Much is made of her relationship with Sarah Churchill and the (disputed) evidence suggesting a romantic and sexual union.
Exciting to see perhaps, but we must also recognise that this relationship bears all the hallmarks of abuse – manipulation for profile and political power, public belittlement and verbal abuse, strong indicators of control, and arguably abuse of a vulnerable adult. A powerful moment in queer history, absolutely. A positive one? Not necessarily.
Queero points 5/10
Here's someone you may not have heard of – seventeenth-century women's advocate Lady Catherine Jones. Born in 1672, this noble lady used both her position and wealth to support the education of young women. She is neither well known in British history nor carries the baggage of in-depth character research and its supporting material. The artist Willem Wissing painted her during her youth, and this print after his painting shows Lady Catherine with her sister and a black servant (Catherine is on the left in the print).
Lady Catherine herself was noted as having close relationships/residences with other women, and the magic phrase 'she never married' pricks up the ears of queero hunters in its coded message. Her implied queerness is furthered by her wish to be buried with a woman named Mary Kendall at Westminster Abbey, and Mary's equal wish that their ashes be mixed together.
Unmarried – check. Eternal rest with another woman – check. Advocate for other women – check.
Queer histories are inherently nuanced and rarely clear due to the underground nature of the lives lived. Catherine bears all the hallmarks of queerness as implied, yet is it fair to label her so? As an art historian, I encourage others to find queerness in art when it 'feels right' to them. Yet with few tangible characteristics, Catherine falls in danger of contemporary audiences projecting onto her our expectations – rather than what was authentically her lived experience.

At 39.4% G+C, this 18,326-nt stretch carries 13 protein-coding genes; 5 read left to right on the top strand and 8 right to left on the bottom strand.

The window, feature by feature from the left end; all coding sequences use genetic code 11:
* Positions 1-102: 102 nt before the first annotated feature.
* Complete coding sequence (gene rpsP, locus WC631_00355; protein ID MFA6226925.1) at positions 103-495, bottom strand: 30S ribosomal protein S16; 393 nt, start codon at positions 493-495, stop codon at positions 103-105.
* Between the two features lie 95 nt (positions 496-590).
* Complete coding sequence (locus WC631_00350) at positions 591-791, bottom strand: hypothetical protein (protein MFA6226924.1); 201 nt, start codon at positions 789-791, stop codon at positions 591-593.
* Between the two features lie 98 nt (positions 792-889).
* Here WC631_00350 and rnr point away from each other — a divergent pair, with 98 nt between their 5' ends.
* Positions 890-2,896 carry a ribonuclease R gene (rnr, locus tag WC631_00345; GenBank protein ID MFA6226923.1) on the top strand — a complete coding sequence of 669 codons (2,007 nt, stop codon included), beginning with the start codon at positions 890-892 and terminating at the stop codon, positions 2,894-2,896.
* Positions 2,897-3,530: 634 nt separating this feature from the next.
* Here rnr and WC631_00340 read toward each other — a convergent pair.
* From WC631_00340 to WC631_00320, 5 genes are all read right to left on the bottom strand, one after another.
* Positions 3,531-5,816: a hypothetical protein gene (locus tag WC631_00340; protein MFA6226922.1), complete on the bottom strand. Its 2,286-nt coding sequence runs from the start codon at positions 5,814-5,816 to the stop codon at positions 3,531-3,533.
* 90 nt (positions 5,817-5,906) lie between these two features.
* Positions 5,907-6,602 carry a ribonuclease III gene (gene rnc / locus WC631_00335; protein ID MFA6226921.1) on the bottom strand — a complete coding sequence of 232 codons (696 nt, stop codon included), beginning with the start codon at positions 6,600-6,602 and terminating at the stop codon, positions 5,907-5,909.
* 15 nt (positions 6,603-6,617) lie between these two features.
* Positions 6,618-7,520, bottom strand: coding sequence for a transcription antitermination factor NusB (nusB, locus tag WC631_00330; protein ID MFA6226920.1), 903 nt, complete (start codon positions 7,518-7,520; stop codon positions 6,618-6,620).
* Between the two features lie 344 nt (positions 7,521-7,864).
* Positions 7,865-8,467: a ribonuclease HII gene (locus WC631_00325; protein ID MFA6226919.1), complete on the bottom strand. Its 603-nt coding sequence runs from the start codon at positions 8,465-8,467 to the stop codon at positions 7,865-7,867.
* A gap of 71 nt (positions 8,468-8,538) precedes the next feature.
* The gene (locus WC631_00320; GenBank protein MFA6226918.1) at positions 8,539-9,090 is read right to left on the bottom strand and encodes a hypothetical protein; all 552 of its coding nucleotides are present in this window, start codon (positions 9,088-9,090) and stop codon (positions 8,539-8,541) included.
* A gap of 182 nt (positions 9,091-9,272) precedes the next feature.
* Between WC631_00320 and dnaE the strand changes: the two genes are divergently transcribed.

Queero points 6/10
Queen Christina of Sweden, on the other hand, perhaps sets the benchmark for all aspiring queeros.
She inspired both mockery and fasciation in her continued determination to live a life according to her terms. Famous for dressing in a masculine way, Christina, throughout her life, projected her own unapologetic gender identity through her clothes, mannerisms, and physical expression. As historians hide behind the term 'tomboy' awkwardly, we can see, as contemporary audiences, a woman who had both queer and heterosexual relationships, who revelled in being physically strong and active, and who rejected the imposed feminisation of her culture.
Christina made her own choices – she abdicated her throne, converted to Catholicism, moved to Italy and became a powerful patron to artistic communities (another screaming coded message there for you). Christina used her wealth and status to carve out a queer life path. No apologies, no explanations, no compromises.
Queero points 8/10
Each case is subjective, as is my reading of art history, and each is riddled with problems. As queer communities reach for an idol to match our contemporary expectations, it's painful to realise that few – or arguably no – historical figures can provide this. Perhaps instead of reaching into history to find icons, we can become our own hero. And in doing so, can historical figures instead become a springboard to question the heroes of today? Here's hoping.
Jon Sleigh, freelance arts educator